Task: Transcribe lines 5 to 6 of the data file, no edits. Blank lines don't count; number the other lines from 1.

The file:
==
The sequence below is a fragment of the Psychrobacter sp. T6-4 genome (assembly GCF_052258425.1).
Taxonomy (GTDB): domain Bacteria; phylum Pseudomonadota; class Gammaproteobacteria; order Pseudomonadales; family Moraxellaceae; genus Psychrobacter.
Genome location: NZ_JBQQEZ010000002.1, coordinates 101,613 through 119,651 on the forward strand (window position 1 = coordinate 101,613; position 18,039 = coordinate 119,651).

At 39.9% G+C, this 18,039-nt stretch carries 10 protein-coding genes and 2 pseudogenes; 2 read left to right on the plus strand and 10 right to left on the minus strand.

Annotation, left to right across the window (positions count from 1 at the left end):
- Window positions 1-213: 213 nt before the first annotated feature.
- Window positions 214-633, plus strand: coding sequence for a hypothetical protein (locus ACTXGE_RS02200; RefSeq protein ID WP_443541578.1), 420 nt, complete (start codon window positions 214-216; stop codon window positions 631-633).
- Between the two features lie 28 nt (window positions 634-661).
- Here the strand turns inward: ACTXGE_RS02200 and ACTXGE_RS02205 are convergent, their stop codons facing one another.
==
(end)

Annotation, left to right across the window (positions count from 1 at the left end):
- Window positions 1-213: 213 nt before the first annotated feature.